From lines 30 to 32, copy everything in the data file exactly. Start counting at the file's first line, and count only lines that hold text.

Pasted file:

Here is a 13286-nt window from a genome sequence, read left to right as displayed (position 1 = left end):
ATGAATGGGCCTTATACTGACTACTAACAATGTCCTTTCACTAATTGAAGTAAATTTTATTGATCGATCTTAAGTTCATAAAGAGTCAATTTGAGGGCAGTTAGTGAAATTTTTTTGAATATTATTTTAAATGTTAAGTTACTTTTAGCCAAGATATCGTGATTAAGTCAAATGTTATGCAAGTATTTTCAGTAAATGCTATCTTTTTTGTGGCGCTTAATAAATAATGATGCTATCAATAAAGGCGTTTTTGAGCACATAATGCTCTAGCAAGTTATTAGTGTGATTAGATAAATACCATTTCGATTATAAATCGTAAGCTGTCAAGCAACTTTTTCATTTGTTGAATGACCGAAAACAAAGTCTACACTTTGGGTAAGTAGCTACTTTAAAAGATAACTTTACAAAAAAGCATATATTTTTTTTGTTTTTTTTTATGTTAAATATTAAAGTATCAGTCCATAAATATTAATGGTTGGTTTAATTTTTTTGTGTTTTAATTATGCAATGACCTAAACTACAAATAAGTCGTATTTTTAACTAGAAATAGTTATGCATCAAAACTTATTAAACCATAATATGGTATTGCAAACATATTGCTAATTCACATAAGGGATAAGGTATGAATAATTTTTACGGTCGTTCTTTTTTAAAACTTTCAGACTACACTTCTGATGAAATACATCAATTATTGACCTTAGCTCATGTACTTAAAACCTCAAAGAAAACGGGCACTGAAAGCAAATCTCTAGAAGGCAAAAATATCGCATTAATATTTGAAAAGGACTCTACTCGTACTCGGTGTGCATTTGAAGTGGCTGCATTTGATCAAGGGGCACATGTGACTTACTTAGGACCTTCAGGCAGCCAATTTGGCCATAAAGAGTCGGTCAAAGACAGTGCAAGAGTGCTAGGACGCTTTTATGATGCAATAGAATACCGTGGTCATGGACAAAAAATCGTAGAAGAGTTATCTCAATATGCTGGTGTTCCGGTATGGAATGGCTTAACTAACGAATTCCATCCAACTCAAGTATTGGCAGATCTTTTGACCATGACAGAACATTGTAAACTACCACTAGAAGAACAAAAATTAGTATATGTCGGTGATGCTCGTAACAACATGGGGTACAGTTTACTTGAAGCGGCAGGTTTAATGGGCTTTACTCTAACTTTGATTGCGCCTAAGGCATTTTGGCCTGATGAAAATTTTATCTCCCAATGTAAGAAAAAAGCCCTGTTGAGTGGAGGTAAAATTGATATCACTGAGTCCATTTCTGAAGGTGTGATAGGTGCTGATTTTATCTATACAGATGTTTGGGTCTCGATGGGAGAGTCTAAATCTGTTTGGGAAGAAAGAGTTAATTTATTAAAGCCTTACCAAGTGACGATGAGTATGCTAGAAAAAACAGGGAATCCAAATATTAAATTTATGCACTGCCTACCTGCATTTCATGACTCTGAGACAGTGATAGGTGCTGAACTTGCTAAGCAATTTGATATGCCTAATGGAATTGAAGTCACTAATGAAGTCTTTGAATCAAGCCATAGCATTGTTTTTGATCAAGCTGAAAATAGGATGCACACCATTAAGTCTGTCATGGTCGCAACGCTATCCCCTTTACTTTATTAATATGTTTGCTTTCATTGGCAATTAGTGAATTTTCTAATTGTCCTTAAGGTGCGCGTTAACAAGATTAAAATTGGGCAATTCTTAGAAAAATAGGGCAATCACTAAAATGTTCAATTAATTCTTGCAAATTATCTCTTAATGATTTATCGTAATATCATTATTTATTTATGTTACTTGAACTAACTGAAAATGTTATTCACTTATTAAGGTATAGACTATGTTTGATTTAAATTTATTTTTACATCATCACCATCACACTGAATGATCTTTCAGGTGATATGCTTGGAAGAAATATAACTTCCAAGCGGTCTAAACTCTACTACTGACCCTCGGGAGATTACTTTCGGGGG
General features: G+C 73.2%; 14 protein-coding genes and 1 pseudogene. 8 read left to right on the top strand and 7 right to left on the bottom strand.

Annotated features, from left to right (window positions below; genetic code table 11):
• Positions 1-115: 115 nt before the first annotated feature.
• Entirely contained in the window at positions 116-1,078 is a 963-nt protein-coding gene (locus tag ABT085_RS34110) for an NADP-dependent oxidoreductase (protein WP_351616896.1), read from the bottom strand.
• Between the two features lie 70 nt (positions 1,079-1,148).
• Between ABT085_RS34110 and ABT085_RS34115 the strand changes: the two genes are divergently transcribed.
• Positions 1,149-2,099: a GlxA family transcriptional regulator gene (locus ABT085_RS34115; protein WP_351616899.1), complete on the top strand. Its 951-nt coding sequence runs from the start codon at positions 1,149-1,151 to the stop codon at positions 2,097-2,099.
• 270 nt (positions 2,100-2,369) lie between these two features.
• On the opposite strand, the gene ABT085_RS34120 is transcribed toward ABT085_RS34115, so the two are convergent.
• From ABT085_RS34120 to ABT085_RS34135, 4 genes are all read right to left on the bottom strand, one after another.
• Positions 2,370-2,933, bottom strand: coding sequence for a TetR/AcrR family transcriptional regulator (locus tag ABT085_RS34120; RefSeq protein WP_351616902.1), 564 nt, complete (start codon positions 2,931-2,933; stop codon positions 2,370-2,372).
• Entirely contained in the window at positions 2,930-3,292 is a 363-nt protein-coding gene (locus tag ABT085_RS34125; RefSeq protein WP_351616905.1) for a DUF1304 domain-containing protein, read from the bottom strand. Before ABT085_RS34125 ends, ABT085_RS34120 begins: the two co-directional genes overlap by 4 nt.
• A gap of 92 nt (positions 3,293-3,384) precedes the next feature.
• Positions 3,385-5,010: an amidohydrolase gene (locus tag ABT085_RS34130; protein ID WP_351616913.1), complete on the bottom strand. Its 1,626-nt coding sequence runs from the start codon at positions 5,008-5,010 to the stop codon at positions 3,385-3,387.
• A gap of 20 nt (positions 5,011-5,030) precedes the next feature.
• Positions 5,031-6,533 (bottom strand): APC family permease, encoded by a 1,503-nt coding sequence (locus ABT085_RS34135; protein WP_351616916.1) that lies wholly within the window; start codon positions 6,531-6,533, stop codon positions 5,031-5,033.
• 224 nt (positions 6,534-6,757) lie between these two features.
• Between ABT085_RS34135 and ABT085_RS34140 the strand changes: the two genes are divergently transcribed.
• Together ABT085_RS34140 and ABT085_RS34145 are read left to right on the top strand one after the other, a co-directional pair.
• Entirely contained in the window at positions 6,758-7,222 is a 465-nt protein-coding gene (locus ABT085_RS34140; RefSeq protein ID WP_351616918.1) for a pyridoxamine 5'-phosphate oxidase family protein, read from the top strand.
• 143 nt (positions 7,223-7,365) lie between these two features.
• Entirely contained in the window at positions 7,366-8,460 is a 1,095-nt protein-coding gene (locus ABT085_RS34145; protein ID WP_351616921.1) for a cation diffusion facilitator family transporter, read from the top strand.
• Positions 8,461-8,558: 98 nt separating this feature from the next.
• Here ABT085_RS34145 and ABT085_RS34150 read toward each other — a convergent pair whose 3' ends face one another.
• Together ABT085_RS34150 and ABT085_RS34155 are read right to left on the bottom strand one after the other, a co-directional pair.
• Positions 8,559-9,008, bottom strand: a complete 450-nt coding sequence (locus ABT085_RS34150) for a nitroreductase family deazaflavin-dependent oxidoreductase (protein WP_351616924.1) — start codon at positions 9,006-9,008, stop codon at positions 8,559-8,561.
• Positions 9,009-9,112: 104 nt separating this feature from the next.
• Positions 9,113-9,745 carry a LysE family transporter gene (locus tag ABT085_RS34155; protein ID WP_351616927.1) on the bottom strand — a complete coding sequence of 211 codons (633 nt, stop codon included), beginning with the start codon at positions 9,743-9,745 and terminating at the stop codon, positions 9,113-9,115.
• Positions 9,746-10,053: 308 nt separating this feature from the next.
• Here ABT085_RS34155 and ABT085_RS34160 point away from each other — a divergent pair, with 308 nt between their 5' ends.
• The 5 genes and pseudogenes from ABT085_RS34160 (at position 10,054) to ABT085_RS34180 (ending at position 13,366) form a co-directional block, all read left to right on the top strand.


• Positions 9,113-9,745 carry a LysE family transporter gene (locus tag ABT085_RS34155; protein ID WP_351616927.1) on the bottom strand — a complete coding sequence of 211 codons (633 nt, stop codon included), beginning with the start codon at positions 9,743-9,745 and terminating at the stop codon, positions 9,113-9,115.
• Positions 9,746-10,053: 308 nt separating this feature from the next.
• Here ABT085_RS34155 and ABT085_RS34160 point away from each other — a divergent pair, with 308 nt between their 5' ends.